This was an old question in a math competition which I couldn't figure out.

Suppose we have the following situation:

Person A chooses a four-digit natural number. Person B chooses a natural number and adds the square of it to the number chosen by A. Person C chooses a natural number and multiplies the square of it to the number chosen by person A. Then the results of B and C is multiplied and the result is 123456789. What number did A choose?

For clarity: Let the number chosen by A be a, the number chosen by B be b, and the number chosen by C be c. We then have:

$$(b^2 + a)(c^2\cdot a)= 123456789.$$

How would you solve this problem without a calculator?

  • $\begingroup$ The results of B and C are multiplied? $\endgroup$ – GNUSupporter 8964民主女神 地下教會 Mar 24 '18 at 13:07
  • $\begingroup$ @GNUSupporter: Sorry for the typo in the text. The formula is correct. $\endgroup$ – Quasar Mar 24 '18 at 13:17
  • $\begingroup$ Well since $a$ is four digits, $c^2$ is at most two so $c$ is one digit. So $c =1$ or $c = 3$ $\endgroup$ – fleablood Mar 24 '18 at 16:07

The answer is: $a=3607, b=14, c=3$.

Obviously $123456789$ is divisible by $9$: $123456789/9=13717421=:n$.

Let assume that $n$ is square free. In this case $c=3$ and $n=a(a+b^2)$. Let $u$ and $v$ be two complementary divisors of $n$: $u\cdot v =n$. Then: $$ (u+v)^2-(u-v)^2=4n \Rightarrow (u+v)^2=4n+(u-v)^2. $$ It follows from our assumption that $u-v=b^2$ is an even perfect square. Adding to $4n$ the squares of even perfect squares one finally is lucky with $u-v=196$, which results in a perfect square. The resulting values $u=3803$ and $v=3607$ are primes, so that the above assumption was correct.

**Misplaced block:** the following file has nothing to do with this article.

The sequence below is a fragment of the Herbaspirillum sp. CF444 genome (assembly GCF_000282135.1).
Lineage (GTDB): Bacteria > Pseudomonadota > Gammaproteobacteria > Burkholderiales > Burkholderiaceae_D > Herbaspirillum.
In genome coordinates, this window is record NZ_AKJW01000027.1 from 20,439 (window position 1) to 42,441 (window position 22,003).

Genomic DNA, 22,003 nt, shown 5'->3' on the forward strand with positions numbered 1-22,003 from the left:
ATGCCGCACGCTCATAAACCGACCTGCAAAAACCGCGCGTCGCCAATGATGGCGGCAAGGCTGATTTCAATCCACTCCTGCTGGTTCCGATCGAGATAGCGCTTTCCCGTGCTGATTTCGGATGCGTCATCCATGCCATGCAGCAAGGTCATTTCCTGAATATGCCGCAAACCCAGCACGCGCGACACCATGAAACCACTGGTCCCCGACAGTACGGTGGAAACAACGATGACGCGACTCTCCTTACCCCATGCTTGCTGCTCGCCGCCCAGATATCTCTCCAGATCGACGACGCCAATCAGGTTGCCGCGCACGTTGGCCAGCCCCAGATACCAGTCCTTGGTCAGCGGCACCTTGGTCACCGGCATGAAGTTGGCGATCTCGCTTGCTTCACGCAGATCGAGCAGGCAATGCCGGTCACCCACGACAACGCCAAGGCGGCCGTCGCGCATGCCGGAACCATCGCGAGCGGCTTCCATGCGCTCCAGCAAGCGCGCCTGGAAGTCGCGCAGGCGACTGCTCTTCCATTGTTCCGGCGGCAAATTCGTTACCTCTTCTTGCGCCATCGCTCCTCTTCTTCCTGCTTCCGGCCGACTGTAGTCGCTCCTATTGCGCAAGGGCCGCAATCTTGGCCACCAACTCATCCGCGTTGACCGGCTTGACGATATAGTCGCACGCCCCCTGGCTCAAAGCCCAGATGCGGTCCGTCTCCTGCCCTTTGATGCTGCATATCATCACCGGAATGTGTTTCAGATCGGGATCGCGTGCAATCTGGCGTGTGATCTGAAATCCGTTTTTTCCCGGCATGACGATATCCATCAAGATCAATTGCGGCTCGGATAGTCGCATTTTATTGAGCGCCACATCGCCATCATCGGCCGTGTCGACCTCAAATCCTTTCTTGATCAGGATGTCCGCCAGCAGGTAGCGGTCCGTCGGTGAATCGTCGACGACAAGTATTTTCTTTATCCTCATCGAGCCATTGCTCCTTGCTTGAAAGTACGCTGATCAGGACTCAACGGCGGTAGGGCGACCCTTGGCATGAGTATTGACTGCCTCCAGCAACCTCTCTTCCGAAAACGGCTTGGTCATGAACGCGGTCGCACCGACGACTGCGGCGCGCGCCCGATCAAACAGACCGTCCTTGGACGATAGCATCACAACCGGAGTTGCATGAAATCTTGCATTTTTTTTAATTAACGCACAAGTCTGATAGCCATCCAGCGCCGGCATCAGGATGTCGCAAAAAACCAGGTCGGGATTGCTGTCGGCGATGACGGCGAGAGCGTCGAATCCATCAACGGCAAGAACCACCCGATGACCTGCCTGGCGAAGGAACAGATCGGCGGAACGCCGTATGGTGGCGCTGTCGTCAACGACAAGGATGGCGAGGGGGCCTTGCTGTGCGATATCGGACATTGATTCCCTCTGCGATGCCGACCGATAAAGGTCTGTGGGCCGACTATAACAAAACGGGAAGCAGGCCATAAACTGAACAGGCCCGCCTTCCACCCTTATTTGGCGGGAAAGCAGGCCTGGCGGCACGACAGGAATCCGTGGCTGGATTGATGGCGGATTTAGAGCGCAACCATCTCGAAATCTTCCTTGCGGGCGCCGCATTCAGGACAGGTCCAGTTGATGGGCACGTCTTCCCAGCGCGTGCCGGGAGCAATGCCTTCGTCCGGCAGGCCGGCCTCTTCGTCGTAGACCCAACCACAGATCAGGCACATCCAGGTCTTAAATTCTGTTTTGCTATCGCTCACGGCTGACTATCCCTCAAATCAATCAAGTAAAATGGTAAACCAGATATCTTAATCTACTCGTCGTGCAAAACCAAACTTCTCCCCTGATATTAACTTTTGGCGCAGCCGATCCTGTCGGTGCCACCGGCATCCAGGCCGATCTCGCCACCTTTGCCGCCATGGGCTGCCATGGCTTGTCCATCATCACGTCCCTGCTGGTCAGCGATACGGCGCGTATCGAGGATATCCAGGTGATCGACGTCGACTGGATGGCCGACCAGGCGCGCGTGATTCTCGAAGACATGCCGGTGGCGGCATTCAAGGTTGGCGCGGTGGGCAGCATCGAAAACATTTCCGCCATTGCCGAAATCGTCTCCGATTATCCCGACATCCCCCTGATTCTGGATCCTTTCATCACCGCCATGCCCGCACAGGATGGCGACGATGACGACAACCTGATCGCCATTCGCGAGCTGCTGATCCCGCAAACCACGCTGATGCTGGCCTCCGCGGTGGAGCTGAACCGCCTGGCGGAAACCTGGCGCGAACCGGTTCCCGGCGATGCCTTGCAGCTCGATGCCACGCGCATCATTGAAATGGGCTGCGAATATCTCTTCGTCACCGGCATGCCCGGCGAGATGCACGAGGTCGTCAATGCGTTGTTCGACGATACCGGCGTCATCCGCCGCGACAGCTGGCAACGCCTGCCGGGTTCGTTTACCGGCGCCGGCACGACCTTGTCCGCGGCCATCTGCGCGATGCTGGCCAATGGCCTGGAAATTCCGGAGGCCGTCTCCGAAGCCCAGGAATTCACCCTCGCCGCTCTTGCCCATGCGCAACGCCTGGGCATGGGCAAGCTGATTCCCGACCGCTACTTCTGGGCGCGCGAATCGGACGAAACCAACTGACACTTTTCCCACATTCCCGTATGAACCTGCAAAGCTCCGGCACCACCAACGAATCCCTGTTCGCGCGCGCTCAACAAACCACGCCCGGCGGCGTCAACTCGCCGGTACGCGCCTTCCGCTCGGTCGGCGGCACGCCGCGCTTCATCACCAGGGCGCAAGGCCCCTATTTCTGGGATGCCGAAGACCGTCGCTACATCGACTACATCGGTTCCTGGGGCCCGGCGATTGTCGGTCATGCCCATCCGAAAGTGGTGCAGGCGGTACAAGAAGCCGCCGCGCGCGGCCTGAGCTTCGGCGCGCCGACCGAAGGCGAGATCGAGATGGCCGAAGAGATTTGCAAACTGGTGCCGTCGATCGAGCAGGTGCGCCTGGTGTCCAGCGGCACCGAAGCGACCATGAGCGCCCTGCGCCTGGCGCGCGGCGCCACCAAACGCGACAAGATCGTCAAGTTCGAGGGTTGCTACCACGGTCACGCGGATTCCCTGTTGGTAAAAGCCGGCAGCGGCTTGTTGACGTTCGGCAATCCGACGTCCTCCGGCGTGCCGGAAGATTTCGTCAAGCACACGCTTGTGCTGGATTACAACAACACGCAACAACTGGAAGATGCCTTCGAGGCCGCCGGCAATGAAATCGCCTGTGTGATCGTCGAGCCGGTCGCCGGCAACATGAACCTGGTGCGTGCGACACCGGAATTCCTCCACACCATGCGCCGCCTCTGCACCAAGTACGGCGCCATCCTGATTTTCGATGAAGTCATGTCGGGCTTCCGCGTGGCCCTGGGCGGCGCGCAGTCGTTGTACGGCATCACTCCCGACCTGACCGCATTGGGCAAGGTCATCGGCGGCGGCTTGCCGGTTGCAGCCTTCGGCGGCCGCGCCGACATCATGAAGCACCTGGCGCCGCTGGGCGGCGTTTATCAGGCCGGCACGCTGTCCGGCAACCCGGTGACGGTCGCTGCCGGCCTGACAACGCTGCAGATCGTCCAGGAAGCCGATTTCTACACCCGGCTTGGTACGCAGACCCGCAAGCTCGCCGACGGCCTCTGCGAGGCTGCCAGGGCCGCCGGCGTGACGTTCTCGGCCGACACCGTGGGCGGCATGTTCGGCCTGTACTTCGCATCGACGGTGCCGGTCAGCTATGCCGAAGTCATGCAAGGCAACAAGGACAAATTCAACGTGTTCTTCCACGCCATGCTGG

From the prime factor decomposition $123456789=3^2\cdot3607\cdot 3803$ the answer follows.

  • $\begingroup$ "One observes that 3703^2<13717421<3704^2, so that 13717421 is not a perfect square. Thus c=3." Only if we assume 13717421 is square free. $\endgroup$ – fleablood Mar 24 '18 at 15:33
  • $\begingroup$ You are correct. This is a logical mistake. Corrected. $\endgroup$ – user Mar 24 '18 at 15:35
  • $\begingroup$ You did this without a calculator? The OP was specifically interested in knowing how one might be able to find this out without a calculator. $\endgroup$ – Bram28 Mar 24 '18 at 18:07
  • $\begingroup$ I have tried to describe how I would solve the problem without a calculator. I am pretty sure it is not the best approach and will be glad to see here more advanced ones. $\endgroup$ – user Mar 24 '18 at 19:47

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